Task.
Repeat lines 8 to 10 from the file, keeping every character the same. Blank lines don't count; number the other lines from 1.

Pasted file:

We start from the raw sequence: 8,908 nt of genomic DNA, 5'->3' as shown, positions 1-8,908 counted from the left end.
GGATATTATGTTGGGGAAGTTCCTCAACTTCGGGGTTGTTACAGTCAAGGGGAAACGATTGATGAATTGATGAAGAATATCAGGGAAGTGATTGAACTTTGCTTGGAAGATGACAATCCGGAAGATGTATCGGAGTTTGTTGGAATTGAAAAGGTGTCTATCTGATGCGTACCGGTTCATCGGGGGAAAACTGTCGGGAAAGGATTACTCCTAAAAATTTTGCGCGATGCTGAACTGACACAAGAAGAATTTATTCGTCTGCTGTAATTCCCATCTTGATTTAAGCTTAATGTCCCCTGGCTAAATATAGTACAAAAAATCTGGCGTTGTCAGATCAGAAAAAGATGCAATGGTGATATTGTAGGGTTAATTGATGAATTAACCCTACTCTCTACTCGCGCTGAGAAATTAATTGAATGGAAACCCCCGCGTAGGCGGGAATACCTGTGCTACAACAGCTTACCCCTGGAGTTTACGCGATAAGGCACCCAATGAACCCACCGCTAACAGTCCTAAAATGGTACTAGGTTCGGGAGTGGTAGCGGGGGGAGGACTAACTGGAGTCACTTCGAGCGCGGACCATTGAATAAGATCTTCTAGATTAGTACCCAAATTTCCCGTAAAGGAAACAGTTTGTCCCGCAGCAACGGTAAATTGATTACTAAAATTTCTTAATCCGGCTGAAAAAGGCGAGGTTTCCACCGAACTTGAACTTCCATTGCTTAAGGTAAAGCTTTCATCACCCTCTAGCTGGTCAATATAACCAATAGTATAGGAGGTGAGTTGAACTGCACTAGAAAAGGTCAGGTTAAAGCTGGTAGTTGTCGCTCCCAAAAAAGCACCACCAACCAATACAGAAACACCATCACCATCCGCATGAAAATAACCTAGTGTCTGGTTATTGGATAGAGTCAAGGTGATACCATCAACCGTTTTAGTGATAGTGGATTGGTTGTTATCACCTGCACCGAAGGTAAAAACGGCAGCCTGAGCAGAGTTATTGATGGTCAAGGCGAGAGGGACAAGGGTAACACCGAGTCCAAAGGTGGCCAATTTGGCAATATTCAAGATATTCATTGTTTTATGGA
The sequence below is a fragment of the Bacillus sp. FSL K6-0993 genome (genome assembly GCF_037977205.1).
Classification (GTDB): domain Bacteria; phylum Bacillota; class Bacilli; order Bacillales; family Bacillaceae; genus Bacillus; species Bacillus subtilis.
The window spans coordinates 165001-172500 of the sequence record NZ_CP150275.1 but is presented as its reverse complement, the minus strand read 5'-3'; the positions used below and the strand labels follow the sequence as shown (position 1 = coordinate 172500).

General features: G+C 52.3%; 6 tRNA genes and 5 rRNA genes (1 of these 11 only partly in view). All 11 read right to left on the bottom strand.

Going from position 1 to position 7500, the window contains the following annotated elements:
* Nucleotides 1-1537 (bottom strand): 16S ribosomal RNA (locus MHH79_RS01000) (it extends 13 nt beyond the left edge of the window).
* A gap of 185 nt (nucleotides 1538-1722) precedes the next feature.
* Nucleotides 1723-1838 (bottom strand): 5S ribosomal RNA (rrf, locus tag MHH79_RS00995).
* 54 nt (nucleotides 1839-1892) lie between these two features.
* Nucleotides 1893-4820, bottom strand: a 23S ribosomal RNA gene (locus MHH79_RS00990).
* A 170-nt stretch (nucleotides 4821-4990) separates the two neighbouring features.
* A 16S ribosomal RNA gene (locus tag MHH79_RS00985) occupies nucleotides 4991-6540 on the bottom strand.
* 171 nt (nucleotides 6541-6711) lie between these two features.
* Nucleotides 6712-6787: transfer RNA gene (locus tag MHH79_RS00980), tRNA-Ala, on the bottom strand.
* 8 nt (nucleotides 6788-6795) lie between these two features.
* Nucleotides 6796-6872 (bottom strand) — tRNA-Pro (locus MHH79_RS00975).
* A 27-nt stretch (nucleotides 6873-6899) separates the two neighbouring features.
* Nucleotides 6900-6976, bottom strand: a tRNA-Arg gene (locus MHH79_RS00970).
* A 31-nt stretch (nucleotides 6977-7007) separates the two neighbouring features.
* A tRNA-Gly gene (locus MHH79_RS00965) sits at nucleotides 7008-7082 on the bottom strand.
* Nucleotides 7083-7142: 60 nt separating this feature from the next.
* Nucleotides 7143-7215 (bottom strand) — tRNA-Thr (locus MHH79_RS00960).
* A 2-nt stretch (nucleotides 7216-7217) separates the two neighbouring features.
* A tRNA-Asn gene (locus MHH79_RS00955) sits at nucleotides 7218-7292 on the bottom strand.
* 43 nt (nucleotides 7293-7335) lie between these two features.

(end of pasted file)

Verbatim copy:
* Nucleotides 1-1537 (bottom strand): 16S ribosomal RNA (locus MHH79_RS01000) (it extends 13 nt beyond the left edge of the window).
* A gap of 185 nt (nucleotides 1538-1722) precedes the next feature.
* Nucleotides 1723-1838 (bottom strand): 5S ribosomal RNA (rrf, locus tag MHH79_RS00995).